Honoring the Life and Legacy of Judy Heumann, ‘the Mother’ of the Disability Rights Movement July 17, 2023

Honoring the Life and Legacy of Judy Heumann, ‘the Mother’ of the Disability Rights Movement

As we continue our Disability Pride Month celebrations, we feel we must pay homage to “the mother” of the Disability Rights Movement, Judith “Judy” Heumann (1947-2023).

At 18 months old, Judy contracted polio and subsequently began to use a wheelchair for her mobility. At just the age of five, Judy was denied the right to attend school because she was considered a “fire hazard” as a wheelchair user.

Later in life, Judy aspired to be a teacher, determined to change the scope of education to be more inclusive. Despite passing her oral and written exams, she was denied her teaching license by the same district that had turned her away all those years before. Judy sued the New York Board of Education and eventually became the first wheelchair user to teach in New York State. 

Judy gained national notoriety in 1974 as the leader of the 504 sit-in in San Francisco. Section 504 of the Rehabilitation Act said, “No otherwise qualified handicapped individual in the United States shall solely on the basis of his handicap, be excluded from the participation, be denied the benefits of, or be subjected to discrimination under any program or activity receiving federal financial assistance.” Essentially it said no program receiving federal funds could discriminate against a person with a disability. This 26-day protest– the longest sit-in at a federal building to date– led to Section 504 of the Rehabilitation Act being signed into law. Judy was instrumental in developing and implementing other legislation, including the Individuals with Disabilities Education Act, the Americans with Disabilities Act, and the UN Convention on the Rights of Persons with Disabilities. These pieces of legislation have been integral in advancing the inclusion of disabled people in the US and worldwide. In 1983, Judy co-founded the World Institute on Disability with Ed Roberts and Joan Leon and served as co-director until 1993. The World Institute on Disability advances the inclusion, rights and justice of people with disabilities with the design and delivery of whole community solutions.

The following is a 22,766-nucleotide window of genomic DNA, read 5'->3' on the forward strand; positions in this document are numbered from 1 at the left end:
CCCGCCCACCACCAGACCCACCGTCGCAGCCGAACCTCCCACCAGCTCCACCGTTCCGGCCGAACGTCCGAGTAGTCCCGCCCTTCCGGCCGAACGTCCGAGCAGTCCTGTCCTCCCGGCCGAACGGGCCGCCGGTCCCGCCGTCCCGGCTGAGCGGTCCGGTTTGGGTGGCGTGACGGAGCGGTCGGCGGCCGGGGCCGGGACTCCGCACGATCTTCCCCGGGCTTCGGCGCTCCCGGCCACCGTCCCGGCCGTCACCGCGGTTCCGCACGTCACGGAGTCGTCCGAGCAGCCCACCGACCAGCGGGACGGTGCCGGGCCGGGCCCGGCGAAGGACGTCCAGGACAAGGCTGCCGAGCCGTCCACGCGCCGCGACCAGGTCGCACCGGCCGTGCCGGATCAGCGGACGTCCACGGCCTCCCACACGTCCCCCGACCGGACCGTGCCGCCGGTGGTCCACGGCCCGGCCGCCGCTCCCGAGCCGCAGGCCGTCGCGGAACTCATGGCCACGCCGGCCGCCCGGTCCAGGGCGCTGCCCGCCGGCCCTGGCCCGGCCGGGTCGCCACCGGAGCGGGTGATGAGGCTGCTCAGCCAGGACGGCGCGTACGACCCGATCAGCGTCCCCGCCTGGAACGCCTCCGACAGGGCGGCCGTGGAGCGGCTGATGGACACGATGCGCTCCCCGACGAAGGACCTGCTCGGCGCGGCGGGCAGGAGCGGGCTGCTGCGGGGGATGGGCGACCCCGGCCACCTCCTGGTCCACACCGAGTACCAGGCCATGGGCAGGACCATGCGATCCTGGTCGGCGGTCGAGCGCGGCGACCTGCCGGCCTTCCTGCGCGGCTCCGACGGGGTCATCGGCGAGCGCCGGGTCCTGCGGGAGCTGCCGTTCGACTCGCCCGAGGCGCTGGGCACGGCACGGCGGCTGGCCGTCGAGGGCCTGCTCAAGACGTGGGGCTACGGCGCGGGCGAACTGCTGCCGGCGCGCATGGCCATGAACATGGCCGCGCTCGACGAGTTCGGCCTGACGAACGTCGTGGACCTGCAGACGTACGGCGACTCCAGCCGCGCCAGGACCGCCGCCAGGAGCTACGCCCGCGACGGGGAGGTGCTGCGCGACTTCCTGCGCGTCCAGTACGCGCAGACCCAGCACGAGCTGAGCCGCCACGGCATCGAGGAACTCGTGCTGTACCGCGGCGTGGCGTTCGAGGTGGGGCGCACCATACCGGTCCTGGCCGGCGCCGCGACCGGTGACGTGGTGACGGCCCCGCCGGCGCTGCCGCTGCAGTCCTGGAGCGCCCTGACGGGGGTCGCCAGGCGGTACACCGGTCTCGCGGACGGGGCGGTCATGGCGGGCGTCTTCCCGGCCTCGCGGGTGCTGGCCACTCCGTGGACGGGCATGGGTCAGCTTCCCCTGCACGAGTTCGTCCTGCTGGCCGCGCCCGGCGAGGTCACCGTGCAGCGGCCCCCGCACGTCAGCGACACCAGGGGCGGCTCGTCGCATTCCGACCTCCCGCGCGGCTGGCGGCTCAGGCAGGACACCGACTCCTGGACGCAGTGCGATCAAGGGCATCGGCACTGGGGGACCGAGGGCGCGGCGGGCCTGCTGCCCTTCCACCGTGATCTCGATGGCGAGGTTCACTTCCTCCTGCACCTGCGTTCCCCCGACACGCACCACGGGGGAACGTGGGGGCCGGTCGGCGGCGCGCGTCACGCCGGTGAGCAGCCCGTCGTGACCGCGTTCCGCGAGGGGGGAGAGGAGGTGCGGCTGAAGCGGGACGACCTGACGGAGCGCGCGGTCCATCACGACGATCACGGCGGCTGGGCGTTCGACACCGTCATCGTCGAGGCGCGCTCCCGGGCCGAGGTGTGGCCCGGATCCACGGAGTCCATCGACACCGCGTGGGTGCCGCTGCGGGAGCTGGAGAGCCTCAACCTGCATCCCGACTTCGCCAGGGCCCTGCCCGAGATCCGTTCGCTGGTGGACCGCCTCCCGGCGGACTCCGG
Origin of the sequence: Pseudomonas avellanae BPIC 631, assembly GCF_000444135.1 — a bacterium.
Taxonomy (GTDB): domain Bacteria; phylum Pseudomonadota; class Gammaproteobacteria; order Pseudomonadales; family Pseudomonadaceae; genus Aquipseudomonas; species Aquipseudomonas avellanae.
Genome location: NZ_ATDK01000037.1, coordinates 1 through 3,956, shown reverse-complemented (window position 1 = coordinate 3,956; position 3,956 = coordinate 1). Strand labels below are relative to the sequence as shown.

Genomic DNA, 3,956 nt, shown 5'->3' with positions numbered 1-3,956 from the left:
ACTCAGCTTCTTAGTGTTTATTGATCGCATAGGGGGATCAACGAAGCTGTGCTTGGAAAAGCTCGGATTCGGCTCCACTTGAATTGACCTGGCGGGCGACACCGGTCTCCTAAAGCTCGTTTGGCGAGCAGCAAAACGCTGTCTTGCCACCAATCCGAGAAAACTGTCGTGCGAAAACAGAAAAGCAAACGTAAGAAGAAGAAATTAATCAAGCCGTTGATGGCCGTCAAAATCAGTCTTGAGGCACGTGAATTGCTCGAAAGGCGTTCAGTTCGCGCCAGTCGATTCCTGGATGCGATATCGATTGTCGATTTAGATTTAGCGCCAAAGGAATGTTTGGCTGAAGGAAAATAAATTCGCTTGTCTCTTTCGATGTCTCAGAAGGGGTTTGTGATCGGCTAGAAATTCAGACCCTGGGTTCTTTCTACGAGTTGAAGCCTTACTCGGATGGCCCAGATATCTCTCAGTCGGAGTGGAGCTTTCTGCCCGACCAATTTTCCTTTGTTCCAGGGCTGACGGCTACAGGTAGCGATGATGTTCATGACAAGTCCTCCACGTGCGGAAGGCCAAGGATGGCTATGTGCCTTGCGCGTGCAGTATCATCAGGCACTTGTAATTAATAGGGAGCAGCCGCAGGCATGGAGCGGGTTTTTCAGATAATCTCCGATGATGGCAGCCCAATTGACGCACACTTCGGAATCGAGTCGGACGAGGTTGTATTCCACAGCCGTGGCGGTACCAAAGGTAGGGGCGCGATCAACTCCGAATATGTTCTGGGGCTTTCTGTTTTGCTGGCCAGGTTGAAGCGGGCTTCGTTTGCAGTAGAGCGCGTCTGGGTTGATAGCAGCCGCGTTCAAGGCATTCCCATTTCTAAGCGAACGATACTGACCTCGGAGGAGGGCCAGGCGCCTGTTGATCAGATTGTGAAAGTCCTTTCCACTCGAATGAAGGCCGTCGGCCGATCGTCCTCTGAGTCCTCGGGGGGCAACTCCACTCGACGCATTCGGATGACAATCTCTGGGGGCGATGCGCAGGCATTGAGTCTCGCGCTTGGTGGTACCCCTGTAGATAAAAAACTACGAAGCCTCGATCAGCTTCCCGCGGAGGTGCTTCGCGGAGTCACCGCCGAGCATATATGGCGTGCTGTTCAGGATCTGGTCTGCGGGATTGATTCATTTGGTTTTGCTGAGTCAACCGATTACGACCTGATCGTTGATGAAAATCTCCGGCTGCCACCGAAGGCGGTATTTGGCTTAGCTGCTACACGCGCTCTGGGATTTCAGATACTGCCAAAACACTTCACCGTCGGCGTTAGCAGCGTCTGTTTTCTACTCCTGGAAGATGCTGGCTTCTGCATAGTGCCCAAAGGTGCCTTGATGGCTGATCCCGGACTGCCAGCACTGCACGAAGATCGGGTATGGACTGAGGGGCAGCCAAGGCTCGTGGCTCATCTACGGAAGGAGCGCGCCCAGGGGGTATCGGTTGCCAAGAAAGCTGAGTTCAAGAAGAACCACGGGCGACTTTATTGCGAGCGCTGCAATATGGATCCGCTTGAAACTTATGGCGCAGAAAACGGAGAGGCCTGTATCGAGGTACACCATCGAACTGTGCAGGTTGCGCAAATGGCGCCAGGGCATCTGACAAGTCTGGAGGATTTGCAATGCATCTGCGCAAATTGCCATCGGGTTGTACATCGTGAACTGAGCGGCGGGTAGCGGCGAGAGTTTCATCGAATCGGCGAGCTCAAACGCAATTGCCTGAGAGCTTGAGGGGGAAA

Judy went on to serve the Clinton and Obama administrations, was featured in the Oscar-nominated documentary Crip Camp: A Disability Revolution and wrote, Being Heumann: An Unrepentant Memoir of a Disability Rights Activist.

Judy once said, “Change never happens at the pace we think it should. It happens over years of people joining together, strategizing, sharing, and pulling all the levers they possibly can. Gradually, excruciatingly slowly, things start to happen, and then suddenly, seemingly out of the blue, something will tip.” As we continue to celebrate Disability Pride Month, we hope to carry Judy’s legacy with us and to learn from the life she led.

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